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SKANEATELES — On a snowy Thursday night in central New York, Onondaga County Executive Ryan McMahon faced questions about water quality and outlined a few of his top priorities during an hour-long town hall meeting. 

Many of the questions asked during the open forum focused on the health of Skaneateles Lake. Harmful algal blooms were present on the lake this year, which raised water quality concerns. The lake provides drinking water to several municipalities in Onondaga County, including Skaneateles and the city of Syracuse. 

In response to a question about what the county is doing to address toxic blooms, McMahon highlighted the importance of partnerships. He explained that the county is working with the town of Skaneateles and state agencies to develop strategies for combating the problem. 

McMahon acknowledged that climate change is a factor in the development of the blooms. He mentioned other proven or potential factors, such as runoff into the lake and the use of pesticides on lawns. 

It's not yet known, McMahon added, if the reemergence of the harmful algal blooms will be a permanent problem or a temporary challenge. But he wants the county and other stakeholders to be ready. 

"This lake is the heart and soul of not just this community, but of the rest of our county," he told the crowd of about 30 people who attended the meeting at Skaneateles Town Hall. He recognized the lake as the county's "best economic asset." 

Cayuga County Legislature Vice Chairman Tim Lattimore was among those who asked questions. He expressed interest in Cayuga County entering a shared services agreement to use water provided by the Onondaga County Water Authority. 

Being able to tap into OCWA's supply would give parts of Cayuga County "dual sources of water," Lattimore said. He supports the idea because of what he described as the "degradation of Owasco Lake." If the water supply from Owasco Lake can't be used for some reason, OCWA's supply could be a backup. 

McMahon offered to work with Lattimore on the issue. 

Before taking questions, McMahon outlined what he views as the three challenges facing the county: modernizing infrastructure, refocusing economic development initiatives and addressing poverty. 

With sewers crumbling and municipalities across the county with aging water pipes, McMahon considers it an economic development problem. He said there are two local companies looking to expand, but the infrastructure presents challenges. 

"They can do it here or go somewhere else," he said. 

He wants to focus on existing businesses to boost economic development. That could lead to more investment and job retention, he said.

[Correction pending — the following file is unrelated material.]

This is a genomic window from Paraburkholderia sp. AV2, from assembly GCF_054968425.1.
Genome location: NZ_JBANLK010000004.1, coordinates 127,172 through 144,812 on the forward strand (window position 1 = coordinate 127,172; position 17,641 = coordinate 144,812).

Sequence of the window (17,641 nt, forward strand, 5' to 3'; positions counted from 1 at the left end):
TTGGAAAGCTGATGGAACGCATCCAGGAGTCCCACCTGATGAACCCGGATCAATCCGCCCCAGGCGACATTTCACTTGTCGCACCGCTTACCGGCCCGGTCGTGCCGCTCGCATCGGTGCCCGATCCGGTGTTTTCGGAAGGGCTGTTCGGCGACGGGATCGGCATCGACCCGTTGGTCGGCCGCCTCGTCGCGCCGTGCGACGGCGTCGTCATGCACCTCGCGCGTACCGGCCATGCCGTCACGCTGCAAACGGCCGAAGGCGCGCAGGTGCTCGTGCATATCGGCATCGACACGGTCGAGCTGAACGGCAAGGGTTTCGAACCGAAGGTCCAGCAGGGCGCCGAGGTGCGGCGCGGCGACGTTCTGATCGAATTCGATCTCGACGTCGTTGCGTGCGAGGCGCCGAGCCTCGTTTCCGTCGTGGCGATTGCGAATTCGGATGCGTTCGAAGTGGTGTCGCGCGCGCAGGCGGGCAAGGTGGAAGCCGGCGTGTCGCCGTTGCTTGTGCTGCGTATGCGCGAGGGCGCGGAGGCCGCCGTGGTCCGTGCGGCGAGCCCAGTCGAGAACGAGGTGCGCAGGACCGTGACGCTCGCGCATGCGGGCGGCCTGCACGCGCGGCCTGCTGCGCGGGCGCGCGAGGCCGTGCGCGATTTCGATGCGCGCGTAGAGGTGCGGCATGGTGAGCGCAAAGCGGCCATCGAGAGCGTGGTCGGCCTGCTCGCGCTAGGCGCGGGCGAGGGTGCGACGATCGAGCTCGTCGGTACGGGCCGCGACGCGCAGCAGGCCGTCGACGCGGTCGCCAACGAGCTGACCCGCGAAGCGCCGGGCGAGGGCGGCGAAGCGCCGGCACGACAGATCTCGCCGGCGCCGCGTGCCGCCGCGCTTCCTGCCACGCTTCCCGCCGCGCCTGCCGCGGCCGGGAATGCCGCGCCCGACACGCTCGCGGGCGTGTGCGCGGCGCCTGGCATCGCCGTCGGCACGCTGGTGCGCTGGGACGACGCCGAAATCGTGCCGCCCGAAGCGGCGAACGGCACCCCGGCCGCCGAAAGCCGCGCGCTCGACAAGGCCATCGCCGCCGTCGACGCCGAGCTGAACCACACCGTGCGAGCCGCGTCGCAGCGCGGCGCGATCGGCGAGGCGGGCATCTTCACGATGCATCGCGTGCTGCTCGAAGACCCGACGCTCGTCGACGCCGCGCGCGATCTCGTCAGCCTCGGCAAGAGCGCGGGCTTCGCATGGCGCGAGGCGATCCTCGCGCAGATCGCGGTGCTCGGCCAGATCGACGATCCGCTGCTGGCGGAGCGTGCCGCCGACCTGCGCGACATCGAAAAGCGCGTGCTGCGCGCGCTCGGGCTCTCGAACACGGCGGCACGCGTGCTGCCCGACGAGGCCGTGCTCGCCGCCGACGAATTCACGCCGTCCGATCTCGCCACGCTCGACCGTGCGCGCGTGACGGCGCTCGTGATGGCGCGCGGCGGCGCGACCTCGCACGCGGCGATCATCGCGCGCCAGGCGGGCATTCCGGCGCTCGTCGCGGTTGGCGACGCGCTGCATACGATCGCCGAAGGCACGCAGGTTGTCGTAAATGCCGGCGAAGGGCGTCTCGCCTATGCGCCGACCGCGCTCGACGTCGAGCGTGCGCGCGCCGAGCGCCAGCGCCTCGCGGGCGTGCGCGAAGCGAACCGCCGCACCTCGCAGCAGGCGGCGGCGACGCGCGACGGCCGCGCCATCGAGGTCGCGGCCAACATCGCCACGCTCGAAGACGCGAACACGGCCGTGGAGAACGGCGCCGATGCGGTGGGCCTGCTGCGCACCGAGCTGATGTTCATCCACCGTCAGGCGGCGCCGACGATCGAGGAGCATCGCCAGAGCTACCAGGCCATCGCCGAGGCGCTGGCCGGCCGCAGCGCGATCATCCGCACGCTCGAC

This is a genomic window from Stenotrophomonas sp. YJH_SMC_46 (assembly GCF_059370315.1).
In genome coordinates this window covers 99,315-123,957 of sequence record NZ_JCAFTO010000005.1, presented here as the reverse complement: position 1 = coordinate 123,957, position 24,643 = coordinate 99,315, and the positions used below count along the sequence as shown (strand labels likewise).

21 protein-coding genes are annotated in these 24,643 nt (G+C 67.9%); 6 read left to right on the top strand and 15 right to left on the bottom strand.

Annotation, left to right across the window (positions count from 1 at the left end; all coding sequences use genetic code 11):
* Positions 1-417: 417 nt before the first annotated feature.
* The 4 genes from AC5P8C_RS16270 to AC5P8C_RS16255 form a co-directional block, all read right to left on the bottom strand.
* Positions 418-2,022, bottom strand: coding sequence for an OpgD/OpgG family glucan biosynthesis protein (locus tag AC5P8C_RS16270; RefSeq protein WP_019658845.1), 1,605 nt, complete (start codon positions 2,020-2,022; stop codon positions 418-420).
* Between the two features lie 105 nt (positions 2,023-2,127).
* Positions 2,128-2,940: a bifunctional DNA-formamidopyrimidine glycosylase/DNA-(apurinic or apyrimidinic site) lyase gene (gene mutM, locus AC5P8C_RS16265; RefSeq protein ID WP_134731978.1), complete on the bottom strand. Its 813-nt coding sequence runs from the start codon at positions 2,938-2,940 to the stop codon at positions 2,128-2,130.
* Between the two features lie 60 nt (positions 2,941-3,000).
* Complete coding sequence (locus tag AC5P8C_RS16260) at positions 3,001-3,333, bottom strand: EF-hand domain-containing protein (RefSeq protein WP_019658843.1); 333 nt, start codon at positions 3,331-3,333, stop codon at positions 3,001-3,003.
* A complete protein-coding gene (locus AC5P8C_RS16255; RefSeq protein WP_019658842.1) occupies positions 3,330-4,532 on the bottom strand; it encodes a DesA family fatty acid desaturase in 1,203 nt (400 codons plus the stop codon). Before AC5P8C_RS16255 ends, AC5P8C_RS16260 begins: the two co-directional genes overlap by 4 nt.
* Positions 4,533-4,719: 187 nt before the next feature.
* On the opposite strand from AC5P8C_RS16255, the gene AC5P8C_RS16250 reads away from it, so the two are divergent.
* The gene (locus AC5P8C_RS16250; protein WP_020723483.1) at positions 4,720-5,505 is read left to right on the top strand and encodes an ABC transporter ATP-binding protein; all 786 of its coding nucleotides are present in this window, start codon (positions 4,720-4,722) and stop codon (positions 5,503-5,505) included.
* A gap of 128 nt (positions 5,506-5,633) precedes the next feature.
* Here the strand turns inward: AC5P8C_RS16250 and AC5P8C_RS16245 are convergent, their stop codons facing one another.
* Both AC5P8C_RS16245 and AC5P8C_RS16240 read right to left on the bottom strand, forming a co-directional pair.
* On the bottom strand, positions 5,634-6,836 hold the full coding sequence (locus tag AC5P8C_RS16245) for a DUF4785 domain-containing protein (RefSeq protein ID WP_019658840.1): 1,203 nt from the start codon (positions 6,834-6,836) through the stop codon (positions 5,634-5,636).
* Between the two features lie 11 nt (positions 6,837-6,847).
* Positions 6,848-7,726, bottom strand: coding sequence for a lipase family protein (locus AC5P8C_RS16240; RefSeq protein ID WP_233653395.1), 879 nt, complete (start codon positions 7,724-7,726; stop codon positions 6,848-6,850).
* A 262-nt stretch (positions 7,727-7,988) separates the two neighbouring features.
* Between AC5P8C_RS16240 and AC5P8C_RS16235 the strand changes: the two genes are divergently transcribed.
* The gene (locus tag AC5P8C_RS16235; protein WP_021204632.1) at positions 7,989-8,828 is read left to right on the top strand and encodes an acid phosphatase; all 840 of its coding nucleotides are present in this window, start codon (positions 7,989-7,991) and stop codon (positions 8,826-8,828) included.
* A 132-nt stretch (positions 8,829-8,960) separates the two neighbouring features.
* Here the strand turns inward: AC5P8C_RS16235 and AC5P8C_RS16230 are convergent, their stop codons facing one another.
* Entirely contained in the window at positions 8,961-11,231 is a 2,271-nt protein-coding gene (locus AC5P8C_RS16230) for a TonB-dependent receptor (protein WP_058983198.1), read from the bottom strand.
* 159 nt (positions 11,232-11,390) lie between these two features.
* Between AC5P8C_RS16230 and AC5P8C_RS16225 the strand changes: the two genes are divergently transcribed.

With the county's economic development efforts he wants to promote local assets, such as Onondaga Lake. Redeveloping the west of the lake, he said, can help it become a tourism draw. 

He also touted some of the region's major industries, including agriculture, engineering and the life sciences. 

"We're going to focus our strengths and we're not going to go swinging for the fences on some of these projects that don't make sense for us," he said. 

Poverty rounds out McMahon's to-do list. He noted that there is poverty not just in urban areas, but in rural areas and the suburbs. He knows the data, especially in Syracuse, but doesn't want that to define the city or county. 

He will unveil a plan to combat poverty within the next 60 days. He offered a glimpse at his plan by revealing it will focus on education, health, housing, transportation and workforce development. 

"We're going to talk everywhere we go about poverty," he said. "We're going to talk about what results and success looks like." 

It was McMahon's third town hall meeting since being appointed county executive. He was chairman of the Onondaga County Legislature before taking on the new role. 

He succeeded Joanie Mahoney, the longtime county executive who resigned to take a job with the State University of New York College of Environmental Science and Forestry. She is the chief operating officer at the school, and an adviser to SUNY Upstate Medical University. 

McMahon has three other town hall meetings scheduled for later this month. His next forum is Tuesday at Clay Town Hall. He will follow that with a meeting Dec. 13 at Cicero Town Hall and Dec. 17 at Salina Town Hall. The events, which are open to the public, begin at 6:30 p.m. 

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Online producer Robert Harding can be reached at (315) 282-2220 or Follow him on Twitter @robertharding.